Why the Toyota Hilux is extremely popular among Filipino car buyers

Apr 30, 2020 | Same topic: Highlights of the Week
A reputation that has endured eight generations of the model.

Toyota has been synonymous with a number of models in the Philippine market: the old Tamaraw AUV (along with its descendants the FX, the Revo, and the current Innova), the best-selling Corolla Altis and Vios sedans, and the Hiace passenger van, among others.

But if one model epitomizes Pinoys’ long-standing love affair with the brand, it would probably be the Toyota Hilux. No surprises there, since the pickup posted sales of 20,846 units in 2019 - one of the highest among other Toyota models in the Philippines, narrowly defeating the Innova and placing second only to the Vios.

Toyota Hilux

Filipinos continue to think very highly of the Hilux

Now, understand that the Philippines is either a sedan or an MPV market (again judging by Vios and Innova sales), so the inclusion of the Hilux among Toyota’s top-sellers is nothing short of remarkable.

But is it surprising? Let’s enumerate some of the reasons why a cab and cargo bed stamped with the Toyota logo is popular among Filipino consumers.

It can take on practically anything

Long-time Toyota fans boast about the robustness of the brand’s cars, which speaks volumes about its build quality. Nowhere else does this manifest more clearly than the Hilux.

In fact, the Toyota Hilux has been the vehicle of choice of militant forces in conflict areas for decades; its speed, maneuverability, and indestructible nature making it the perfect choice as an improvised mobile weapons platform. 

Toyota Hilux

Imagine this with an anti-aircraft gun placed on the cargo bed

In popular culture, an 18-year-old diesel Hilux that had 190,000 miles on the odometer was put through a torrent of abuse: crashed into a tree, submerged in seawater for five hours, dropped from a height of 10 feet, hit with a wrecking ball, set on fire, and finally buried in a controlled building demolition. Yet it still managed to run without needing spare parts.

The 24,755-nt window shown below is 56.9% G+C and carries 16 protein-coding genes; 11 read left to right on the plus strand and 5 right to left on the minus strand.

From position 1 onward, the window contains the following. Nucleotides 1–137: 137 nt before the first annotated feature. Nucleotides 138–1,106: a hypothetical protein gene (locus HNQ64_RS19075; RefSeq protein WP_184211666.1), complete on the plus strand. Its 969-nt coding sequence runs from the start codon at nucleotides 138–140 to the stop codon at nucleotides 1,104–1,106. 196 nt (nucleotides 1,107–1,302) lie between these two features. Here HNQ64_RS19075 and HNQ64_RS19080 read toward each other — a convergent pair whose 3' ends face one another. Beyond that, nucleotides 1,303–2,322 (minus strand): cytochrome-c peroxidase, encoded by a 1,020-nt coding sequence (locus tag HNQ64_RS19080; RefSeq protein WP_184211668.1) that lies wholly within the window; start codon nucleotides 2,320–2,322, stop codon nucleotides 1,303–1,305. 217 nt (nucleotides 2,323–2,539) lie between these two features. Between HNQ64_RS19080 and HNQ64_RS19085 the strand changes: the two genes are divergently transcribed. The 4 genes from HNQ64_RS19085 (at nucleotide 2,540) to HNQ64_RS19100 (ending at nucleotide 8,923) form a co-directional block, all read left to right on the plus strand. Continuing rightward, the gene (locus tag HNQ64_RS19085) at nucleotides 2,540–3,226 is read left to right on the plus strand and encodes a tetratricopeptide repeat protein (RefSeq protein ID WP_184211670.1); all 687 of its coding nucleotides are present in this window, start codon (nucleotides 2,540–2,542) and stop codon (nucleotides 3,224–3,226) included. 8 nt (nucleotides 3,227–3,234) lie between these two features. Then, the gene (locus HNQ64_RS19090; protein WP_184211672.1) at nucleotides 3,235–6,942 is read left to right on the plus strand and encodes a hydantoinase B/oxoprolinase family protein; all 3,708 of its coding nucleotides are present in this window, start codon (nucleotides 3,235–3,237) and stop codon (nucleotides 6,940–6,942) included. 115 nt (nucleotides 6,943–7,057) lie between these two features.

Philippine driving conditions are not nearly as extreme, since the most we encounter are bumps and ruts on the road, along with the occasional flash flood (and reckless drivers). But knowing that a Hilux can potentially withstand a lot worse does inspire confidence. 

It’s spacious and versatile

MPVs like the Innova and Avanza have largely assumed the role of the typical family vehicle that can be repurposed for business. But let’s face it: fitting a muddy motorcycle inside the cabin, even with the seats folded down, is a tall order.

No such problems with the Hilux, since an open cargo bed gives you the freedom to stack cargo, even if the stack exceeds the cab’s height.

Toyota Hilux dashboard

The cabin has generous space for five occupants

Speaking of the cab, it still offers adequate room for up to five passengers (even in the absence of third-row seats). The rear suspension on a Hilux is specially tuned for heavy loads, which means that even when filled to capacity, the rig has less chances of bottoming out compared to a people carrier on hauling duties.

Although the trade-off is one of the stiffest rides in its segment, it’s a concession that many people willingly made as it was outweighed by the pickup’s virtues.  

>>> Related: Toyota Hilux 2020 Philippines Review: Take a glimpse from Aus-spec version

It strikes a balance between power and efficiency

As a modern beast of burden, the Hilux needs grunt to fulfill its duties, and a diesel engine fits the bill nicely. The inherent pull of the oil burner enhanced by variable nozzle turbo technology increases performance while reducing lag, making the Hilux more responsive to driver input.

Toyota Hilux engine

The sound of diesel is still the sound of power (and efficiency)

And since the Hilux runs on diesel, it doesn’t use up fuel easily even while idling in terrible city traffic, and is considerably more affordable to fill up at the pumps. 

It’s a Toyota

Yes, we know it’s a clichéd and cookie-cutter answer, but the Hilux largely benefits from Toyota’s reputation as a carmaker: outstanding build quality, long-term reliability, and wide availability of parts (both OEM and aftermarket), which translates into ease of maintenance.

And for those who do decide to sell their units eventually, a Hilux, like most Toyotas, holds up pretty well in terms of top cars with high resale value.

2021 Toyota Hilux render

Fingers crossed that the next Hilux in our market looks like this

The current-generation Hilux is already midway into its current life cycle, and there have been reports of a facelifted version which could be released for the 2021 model year.

The looks alone could be the next step in the truck’s evolution, and one improvement we’d like to see is the inclusion of the Toyota Safety Sense suite of driver-assist features that enhance passenger protection.

This would be a marked transformation of the Philippine-spec Hilux from merely being a capable beast to a more intelligent class of machine.

“Hilux is synonymous with Toyota... The model has been in our lineup for more than five decades, and proves itself time and again to be the prime example of Toyota’s strength as a manufacturer.” says Elijah Marcial, Toyota Motor Philippines Vice President for Marketing.

With the Hilux building a well-deserved following among Filipinos, it’s quite reasonable to expect that this will be so for the foreseeable future. 

See more cars that get your motor running at Philkotse.com.

Author

Joseph Paolo Estabillo

Joseph has been on the LTO's records since 2004. Old enough to remember riding in taxicabs with analog meters. Keeping his hopes high and his revs low, he dreams about owning a Kei car when he retires. Hates slow parkers.